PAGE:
February 15, 2017

Miami U.S. attorney, who was appointed by Obama, to step down

via @jayhweaver

U.S. Attorney Wifredo Ferrer, who served almost seven years in the longest tenure for South Florida's top law enforcement official, said Wednesday that he will be stepping down on March 3.

Ferrer, who will be replaced temporarily by his first assistant, career prosecutor Ben Greenberg, announced his resignation so he can begin considering other opportunities in the legal community while the newly elected president, Donald Trump, decides his permanent successor.

Ferrer, the son of Cuban immigrants who rose to the top of his class at Hialeah Senior High School and the University of Miami before obtaining his law degree from the University of Pennsylvania, told the Miami Herald that it has been a “sad day, but it was time.”

Ferrer, who was appointed by former President Barack Obama and confirmed by the U.S. Senate in 2010, oversaw an office with nearly 250 lawyers that stretches from Key West to Fort Pierce. It has been recognized for decades as one of the busiest and most colorful districts for federal criminal prosecutions in the country.

More here.

February 10, 2017

Those hot congressional town halls? Don't expect many in South Florida


Over the past week, a string of town-hall meetings held across the country by Republican members of Congress have drawn hordes of constituents angry about repealing the Affordable Care Act and the GOP's embrace of President Donald Trump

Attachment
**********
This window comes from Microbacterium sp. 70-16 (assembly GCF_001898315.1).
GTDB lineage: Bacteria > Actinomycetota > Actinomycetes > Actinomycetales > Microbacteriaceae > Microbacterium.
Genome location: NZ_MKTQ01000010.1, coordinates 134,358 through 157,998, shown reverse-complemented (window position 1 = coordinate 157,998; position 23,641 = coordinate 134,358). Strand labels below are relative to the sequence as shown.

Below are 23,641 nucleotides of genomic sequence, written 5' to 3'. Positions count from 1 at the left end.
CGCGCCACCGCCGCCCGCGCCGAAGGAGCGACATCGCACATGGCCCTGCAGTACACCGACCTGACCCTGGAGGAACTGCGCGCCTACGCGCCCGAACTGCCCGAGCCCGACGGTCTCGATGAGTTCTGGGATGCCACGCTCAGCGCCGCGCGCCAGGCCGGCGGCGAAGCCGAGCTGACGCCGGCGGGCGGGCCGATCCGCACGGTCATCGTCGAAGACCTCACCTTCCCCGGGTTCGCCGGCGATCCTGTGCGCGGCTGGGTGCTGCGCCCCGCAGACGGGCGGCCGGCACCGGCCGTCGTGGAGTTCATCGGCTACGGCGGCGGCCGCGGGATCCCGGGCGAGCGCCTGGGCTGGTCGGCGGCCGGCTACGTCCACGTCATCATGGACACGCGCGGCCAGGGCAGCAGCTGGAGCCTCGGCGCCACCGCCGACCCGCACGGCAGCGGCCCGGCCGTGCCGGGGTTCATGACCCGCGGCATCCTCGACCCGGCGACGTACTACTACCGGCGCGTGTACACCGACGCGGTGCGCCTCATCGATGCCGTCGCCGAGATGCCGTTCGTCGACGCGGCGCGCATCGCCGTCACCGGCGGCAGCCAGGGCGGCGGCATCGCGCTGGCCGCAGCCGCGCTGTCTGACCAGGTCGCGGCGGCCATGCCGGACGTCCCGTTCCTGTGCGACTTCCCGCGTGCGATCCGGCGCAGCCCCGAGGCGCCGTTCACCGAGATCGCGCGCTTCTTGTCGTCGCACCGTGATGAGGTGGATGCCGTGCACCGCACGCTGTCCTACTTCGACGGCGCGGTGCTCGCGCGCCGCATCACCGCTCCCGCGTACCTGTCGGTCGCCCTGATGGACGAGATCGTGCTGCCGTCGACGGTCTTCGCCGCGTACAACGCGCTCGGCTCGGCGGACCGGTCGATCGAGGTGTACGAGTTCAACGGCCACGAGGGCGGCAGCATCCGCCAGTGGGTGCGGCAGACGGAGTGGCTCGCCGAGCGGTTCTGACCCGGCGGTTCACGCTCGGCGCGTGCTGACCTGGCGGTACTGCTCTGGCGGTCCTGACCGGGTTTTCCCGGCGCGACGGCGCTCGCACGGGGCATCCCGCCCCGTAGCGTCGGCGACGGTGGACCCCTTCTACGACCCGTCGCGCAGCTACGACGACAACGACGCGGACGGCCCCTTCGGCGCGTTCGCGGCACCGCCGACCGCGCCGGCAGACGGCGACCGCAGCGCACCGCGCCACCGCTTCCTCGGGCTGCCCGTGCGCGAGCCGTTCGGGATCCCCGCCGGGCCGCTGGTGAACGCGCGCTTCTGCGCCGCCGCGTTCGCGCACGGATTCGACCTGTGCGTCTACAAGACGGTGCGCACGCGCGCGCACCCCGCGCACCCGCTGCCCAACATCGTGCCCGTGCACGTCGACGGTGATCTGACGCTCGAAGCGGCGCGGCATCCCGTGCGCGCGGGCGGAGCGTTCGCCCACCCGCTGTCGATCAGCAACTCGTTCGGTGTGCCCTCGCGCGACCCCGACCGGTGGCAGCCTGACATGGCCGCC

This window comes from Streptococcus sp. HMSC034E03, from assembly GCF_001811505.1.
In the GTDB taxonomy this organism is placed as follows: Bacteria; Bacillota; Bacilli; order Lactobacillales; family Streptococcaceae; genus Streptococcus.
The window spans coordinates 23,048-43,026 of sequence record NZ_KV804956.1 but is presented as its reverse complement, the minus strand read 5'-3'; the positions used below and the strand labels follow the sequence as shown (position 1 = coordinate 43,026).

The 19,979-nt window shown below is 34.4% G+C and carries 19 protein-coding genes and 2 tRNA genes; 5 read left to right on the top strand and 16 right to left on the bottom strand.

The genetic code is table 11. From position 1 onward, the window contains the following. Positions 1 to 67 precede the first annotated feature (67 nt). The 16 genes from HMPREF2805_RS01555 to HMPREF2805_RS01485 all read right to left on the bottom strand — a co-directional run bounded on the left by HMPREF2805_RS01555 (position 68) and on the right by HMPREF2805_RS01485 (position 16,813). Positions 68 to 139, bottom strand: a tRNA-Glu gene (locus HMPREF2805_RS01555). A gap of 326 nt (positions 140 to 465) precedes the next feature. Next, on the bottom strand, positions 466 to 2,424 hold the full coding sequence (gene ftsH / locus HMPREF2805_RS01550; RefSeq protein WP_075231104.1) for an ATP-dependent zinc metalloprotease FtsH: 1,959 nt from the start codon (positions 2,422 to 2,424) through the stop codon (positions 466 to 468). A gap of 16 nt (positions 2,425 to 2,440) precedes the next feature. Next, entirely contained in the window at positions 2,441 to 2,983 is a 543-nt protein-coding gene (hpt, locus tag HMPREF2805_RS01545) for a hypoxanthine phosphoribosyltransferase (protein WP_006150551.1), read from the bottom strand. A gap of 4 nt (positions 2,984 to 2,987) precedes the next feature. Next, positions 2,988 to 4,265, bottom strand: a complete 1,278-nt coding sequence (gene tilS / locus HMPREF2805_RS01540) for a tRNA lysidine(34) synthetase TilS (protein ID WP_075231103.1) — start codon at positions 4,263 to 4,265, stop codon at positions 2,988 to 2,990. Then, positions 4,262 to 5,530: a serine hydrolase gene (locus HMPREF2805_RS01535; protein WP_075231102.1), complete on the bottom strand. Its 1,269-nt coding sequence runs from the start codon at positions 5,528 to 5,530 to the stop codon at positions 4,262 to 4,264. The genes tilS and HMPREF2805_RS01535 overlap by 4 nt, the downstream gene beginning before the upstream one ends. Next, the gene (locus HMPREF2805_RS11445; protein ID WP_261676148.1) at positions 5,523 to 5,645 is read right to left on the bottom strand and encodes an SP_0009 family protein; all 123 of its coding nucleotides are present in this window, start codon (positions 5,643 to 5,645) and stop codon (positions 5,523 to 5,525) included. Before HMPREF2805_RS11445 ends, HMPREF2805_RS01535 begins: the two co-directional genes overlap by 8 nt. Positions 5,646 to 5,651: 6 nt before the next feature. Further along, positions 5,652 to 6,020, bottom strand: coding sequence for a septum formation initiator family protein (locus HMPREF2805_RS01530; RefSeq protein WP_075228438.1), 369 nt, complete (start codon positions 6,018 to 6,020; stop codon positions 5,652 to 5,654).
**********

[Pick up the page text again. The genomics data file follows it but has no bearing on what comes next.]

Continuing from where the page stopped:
But if South Floridians want a similar forum to vent to their Republican lawmakers, they're out of luck.

The only local member of Congress who plans to hold open meetings soon is U.S. Rep. Ted Deutch, a Boca Raton Democrat, who's got two scheduled -- in Wilton Manors and Pompano Beach -- Saturday. Democrats just haven't been getting the same sort of protests as Republicans at their public events.

Republican Sen. Marco Rubio has no town hall planned, a spokesman said, noting that the Senate is still in session. (Progressive activists say they will nevertheless stump outside his Doral office Tuesday to ask him for one.) Neither does Miami Republican Rep. Ileana Ros-Lehtinen. No in-person town halls are scheduled either for Miami Republican Rep. Carlos Curbelo, though he hopes to let constituents call into a "tele-town hall" in late March, a spokeswoman said. 

A spokeswoman for Miami Republican Rep. Mario Diaz-Balart refused to admit the congressman isn't holding town halls.

"The Congressman is constantly traveling the district and meeting with constituents, but we do not publicize his schedule," Katrina Valdés said in an email.

When pressed if that means no public events without pre-screened attendees, she added: "He has countless meetings with constituents and constituent groups while traveling the district. Our office is in touch with those who he will be meeting with."

More than 200 pro-Obamacare protesters showed up last Saturday at a town hall for Republican Rep. Gus Bilirakis in Palm Harbor, the Tampa Bay Times reported.

Donald Trump-connected Kushner may buy Marlins


@via kaufsports